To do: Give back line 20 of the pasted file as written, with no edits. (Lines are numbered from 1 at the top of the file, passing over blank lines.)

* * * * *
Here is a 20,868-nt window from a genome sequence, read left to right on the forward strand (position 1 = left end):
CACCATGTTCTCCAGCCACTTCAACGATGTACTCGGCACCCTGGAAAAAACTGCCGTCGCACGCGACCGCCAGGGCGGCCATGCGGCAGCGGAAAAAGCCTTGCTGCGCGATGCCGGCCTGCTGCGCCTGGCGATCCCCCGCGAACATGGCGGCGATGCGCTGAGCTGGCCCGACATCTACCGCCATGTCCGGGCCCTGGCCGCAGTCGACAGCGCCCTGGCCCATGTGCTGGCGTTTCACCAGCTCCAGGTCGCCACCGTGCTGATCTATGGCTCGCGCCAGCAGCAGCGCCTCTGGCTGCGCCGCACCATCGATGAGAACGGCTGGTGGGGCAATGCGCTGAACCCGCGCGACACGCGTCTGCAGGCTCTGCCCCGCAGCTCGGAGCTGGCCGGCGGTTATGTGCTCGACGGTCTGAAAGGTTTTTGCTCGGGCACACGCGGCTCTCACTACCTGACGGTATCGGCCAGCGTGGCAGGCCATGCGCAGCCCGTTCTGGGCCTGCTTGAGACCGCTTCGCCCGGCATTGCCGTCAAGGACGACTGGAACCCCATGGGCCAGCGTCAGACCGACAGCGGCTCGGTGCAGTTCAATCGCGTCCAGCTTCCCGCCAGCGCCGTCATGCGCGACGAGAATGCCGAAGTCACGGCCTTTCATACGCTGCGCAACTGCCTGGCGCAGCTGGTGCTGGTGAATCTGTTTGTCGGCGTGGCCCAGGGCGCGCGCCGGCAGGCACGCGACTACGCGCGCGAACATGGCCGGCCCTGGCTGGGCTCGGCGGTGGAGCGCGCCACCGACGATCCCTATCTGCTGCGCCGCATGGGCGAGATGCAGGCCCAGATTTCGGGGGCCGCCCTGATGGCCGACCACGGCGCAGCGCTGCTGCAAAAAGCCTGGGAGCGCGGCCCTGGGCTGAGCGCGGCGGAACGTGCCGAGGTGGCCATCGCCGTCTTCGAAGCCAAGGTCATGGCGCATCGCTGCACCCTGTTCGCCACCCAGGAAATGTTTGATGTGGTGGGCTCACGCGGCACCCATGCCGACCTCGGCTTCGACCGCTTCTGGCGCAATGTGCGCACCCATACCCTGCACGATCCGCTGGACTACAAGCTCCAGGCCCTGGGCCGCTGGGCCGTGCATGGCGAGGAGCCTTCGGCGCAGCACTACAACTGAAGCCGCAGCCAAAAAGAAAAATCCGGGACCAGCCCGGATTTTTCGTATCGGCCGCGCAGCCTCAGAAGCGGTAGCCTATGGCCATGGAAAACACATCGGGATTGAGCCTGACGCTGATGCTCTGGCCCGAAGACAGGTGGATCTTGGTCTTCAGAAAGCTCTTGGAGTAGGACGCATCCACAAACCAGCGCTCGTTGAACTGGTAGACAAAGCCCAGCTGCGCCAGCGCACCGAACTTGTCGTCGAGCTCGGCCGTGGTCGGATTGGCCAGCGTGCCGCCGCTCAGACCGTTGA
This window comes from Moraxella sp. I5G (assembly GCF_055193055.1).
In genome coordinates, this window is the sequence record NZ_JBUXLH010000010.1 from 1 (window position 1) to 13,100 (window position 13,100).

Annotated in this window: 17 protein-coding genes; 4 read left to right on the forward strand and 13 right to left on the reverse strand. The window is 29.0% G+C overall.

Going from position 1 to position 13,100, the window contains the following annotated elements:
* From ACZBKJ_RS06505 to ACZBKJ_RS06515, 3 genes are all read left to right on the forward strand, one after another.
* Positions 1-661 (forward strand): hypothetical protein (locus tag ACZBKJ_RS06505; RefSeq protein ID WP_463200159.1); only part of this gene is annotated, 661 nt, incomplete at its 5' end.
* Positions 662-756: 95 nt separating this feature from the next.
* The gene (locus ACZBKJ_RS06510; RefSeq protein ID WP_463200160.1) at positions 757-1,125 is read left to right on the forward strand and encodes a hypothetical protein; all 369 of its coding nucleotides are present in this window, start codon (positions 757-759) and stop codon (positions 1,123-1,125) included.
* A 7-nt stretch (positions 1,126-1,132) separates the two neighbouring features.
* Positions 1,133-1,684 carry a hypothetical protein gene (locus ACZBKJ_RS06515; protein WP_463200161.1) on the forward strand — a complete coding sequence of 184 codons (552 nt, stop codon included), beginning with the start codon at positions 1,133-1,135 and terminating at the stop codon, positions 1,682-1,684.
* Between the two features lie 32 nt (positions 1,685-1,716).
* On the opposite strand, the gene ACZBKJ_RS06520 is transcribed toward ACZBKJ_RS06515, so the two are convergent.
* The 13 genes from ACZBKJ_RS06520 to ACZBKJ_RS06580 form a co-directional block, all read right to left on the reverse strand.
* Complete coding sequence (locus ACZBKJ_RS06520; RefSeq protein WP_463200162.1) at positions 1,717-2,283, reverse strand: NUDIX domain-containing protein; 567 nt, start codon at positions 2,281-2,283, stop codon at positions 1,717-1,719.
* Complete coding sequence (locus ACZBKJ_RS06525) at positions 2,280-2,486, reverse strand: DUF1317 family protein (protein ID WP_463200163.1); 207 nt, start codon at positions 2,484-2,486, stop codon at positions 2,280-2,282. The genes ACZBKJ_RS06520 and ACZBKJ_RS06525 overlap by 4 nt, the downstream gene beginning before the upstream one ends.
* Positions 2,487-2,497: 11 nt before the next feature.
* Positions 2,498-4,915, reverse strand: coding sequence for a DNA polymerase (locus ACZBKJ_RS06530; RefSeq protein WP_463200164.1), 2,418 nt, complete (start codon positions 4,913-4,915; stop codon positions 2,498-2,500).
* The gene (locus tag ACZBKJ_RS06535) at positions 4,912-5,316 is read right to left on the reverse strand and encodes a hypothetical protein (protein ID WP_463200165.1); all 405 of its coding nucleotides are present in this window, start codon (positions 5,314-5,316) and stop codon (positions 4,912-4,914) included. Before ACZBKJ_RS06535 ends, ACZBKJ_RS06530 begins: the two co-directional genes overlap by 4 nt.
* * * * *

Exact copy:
* The gene (locus tag ACZBKJ_RS06535) at positions 4,912-5,316 is read right to left on the reverse strand and encodes a hypothetical protein (protein ID WP_463200165.1); all 405 of its coding nucleotides are present in this window, start codon (positions 5,314-5,316) and stop codon (positions 4,912-4,914) included. Before ACZBKJ_RS06535 ends, ACZBKJ_RS06530 begins: the two co-directional genes overlap by 4 nt.